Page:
NEW YORK (Reuters) - U.S. oil traders braced for an unprecedented test of the nation’s most critical storage tanks three months ago, as global markets were awash in surplus crude and the tanks were filling up at a record pace. The moment never arrived.
Record demand from refiners reversed the flow of oil into Cushing, Oklahoma, just 9 million barrels before the oil tanks there reached their estimated limits.
Now, that test may be approaching again this autumn as inventories are rising anew, far earlier than expected, and refinery maintenance is around the corner.
Cushing stands just 15 million barrels shy of its working limit, so physical traders are asking one fundamental question: has the market priced in the pain ahead considering how close the hub is to maximum capacity?
“We’re two-thirds of the way through July now and the idea that we were supposed to draw substantially didn’t happen,” said Eric Lee, an oil market strategist at Citigroup. “Looking at OPEC, shale production, imports... now that to me spells trouble.”
Reaching tank limits would mean unprecedented shock to the oil markets, as an overflow of crude would set off the next sell off in benchmark prices. U.S. crude has already lost 50 percent of its value in a year-long rout. It has knocked $2.76 per barrel off the price in the last week alone.
When traders were alarmed earlier this year, the front to second-month WTI calendar spread widened to as much as $2.49 a barrel. On Monday, that spread was only 46 cents.
Traders have also rushed large sums of money into bearish options, betting that the spread between calendar trading months could blow out on quickly rising tanks later this week.
Still, others argue that Cushing’s avoiding capacity earlier this year is a testament to how flexible the infrastructure is nationwide, with arbitrage opportunities in the cash market capable of rebalancing oil volumes quickly around the country.
They add the build in Cushing stocks over the past four weeks will not last. The physical WTI Aug/Sept cash “roll”, a measure of how healthy Cushing balances look, traded from negative 30 cents up to negative 15 cents a barrel during cash trading last week, indicating strong draws in August.
Those who expect a short-lived build add that strong prices for Permian crude in the U.S. Gulf Coast and the start up of new pipelines will divert more crude from Cushing in the near term.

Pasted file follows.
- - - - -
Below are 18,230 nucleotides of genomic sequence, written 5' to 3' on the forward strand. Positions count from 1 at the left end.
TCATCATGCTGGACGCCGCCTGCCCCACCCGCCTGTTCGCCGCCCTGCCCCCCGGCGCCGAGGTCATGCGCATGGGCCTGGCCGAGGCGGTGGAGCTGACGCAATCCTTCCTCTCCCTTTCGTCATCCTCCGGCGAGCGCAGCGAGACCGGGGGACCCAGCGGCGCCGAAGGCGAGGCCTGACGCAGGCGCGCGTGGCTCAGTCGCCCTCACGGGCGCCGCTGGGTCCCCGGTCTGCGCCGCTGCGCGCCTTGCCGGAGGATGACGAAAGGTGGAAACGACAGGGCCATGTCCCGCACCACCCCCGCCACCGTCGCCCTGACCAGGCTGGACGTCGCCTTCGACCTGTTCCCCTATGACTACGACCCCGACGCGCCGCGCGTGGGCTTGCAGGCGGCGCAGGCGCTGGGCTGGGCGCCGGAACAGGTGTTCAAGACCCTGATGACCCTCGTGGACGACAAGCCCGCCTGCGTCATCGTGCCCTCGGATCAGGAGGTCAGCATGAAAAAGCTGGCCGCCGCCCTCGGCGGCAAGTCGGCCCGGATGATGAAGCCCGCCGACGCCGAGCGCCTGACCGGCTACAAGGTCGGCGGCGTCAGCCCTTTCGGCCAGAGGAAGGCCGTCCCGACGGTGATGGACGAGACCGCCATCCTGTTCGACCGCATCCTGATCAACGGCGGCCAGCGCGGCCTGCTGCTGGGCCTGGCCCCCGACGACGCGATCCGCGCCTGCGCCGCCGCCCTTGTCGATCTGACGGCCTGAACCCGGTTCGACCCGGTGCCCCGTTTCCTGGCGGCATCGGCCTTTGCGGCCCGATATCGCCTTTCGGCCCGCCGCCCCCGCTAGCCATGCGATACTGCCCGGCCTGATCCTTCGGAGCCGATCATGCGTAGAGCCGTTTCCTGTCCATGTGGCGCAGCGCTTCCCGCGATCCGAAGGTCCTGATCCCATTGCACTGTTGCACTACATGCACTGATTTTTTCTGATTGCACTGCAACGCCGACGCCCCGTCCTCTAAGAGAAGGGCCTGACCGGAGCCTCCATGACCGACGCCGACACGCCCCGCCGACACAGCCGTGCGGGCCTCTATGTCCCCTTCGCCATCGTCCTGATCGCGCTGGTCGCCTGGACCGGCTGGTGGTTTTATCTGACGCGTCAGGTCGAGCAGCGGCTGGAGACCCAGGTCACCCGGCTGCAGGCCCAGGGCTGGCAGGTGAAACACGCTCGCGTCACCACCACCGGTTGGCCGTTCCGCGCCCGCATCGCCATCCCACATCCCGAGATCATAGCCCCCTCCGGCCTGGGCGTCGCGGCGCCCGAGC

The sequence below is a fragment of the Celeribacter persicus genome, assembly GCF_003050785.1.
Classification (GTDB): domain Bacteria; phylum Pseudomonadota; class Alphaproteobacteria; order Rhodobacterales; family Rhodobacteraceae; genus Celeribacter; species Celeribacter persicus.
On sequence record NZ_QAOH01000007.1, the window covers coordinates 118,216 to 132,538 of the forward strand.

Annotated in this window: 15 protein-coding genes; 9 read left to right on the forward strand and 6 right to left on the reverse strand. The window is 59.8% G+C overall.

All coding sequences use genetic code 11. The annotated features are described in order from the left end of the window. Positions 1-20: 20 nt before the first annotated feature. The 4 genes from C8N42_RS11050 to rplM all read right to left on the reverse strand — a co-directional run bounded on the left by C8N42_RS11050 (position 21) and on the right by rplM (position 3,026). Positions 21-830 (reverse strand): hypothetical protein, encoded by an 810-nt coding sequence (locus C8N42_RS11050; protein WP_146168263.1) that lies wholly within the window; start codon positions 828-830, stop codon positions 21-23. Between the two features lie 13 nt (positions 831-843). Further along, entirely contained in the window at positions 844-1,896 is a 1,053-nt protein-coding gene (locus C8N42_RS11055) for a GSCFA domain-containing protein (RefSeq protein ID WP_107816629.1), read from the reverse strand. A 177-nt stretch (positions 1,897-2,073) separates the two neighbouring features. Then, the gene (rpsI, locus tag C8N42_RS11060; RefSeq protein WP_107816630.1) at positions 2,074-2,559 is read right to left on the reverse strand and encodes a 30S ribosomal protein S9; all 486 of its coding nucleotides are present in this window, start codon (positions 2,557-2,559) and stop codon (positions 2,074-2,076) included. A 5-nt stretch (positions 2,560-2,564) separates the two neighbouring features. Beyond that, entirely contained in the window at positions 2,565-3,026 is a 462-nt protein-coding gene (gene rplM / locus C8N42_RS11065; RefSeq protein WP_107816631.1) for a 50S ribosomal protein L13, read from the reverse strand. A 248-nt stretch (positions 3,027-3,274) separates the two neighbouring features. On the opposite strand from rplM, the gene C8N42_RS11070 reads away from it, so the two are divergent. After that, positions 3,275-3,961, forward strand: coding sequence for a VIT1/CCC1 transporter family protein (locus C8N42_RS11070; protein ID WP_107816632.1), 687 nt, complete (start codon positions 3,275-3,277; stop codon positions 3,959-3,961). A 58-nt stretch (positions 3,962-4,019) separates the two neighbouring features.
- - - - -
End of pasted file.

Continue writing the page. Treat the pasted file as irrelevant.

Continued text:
But bears are quick to say that August is simply a momentary reprieve before more pain. Despite refineries running the most crude ever on record, it has hardly made a dent to Cushing. There is just too much production, they say, and lagging government data has continued to record upwards revisions.
Higher production from surprisingly resilient U.S. shale fields is keeping volumes at Cushing higher, while refineries are winding down ahead of autumn maintenance season, making it difficult to keep up.
The U.S. Energy Information Administration revised upward its 2015 quarterly forecasts in July from its January estimates. Meanwhile, April production hit 9.7 million barrels, the highest monthly since 1970 when production pushed past 10 million barrels.
The draw down at Cushing is lower than recent years, which is crucial to ready tanks for excess seasonal volumes.
According to data from the EIA, Cushing stocks have whittled on average over 8 percent between May and August, the peak of summer driving season, in the last five years. From April through the third week of July this year, though, stocks at the NYMEX delivery point have only fallen by 6 percent.
Cushing stocks are also 39 million barrels higher than last year, the highest year over year on record.
Even more, traders say they are not able to find affordable monthly tank leases anymore to take advantage of the contango, meaning that they will not be able to buy and hold excess crude.
Traders with a high-risk appetite can buy calendar-spread options, a typically illiquid financial contract based on the price of two calendar months.
Trading last week poured into large volumes of bearish puts, including over 6,000 lots for the fourth quarter at a strike price of negative $1.50 a barrel, the CME Group’s daily price bulletin showed, reflecting an increasingly bearish sentiment.
Traders even traded 100 lots of Nov/Dec puts with a negative $3.50 strike, and another 200 lots at a negative $2.00 strike.
On Monday, Nov/Dec spread traded at negative 70 cents.
Market structure is reflecting some of the bearish pressure. The front to second month calendar spread was priced at a discount to the second to third, third to fourth and fourth to fifth month until late June, when it flipped to a premium, indicating the worst may be yet to come.
“People are starting to focus on structure,” said John Saucer, vice president of research and analysis at Mobius Risk Group. “I think Cushing hasn’t bent (on the curve) in the way it should. That phenomenon will likely play out in the next few months.”
Reporting by Catherine Ngai; Editing by Jessica Resnick-Ault and Lisa Shumaker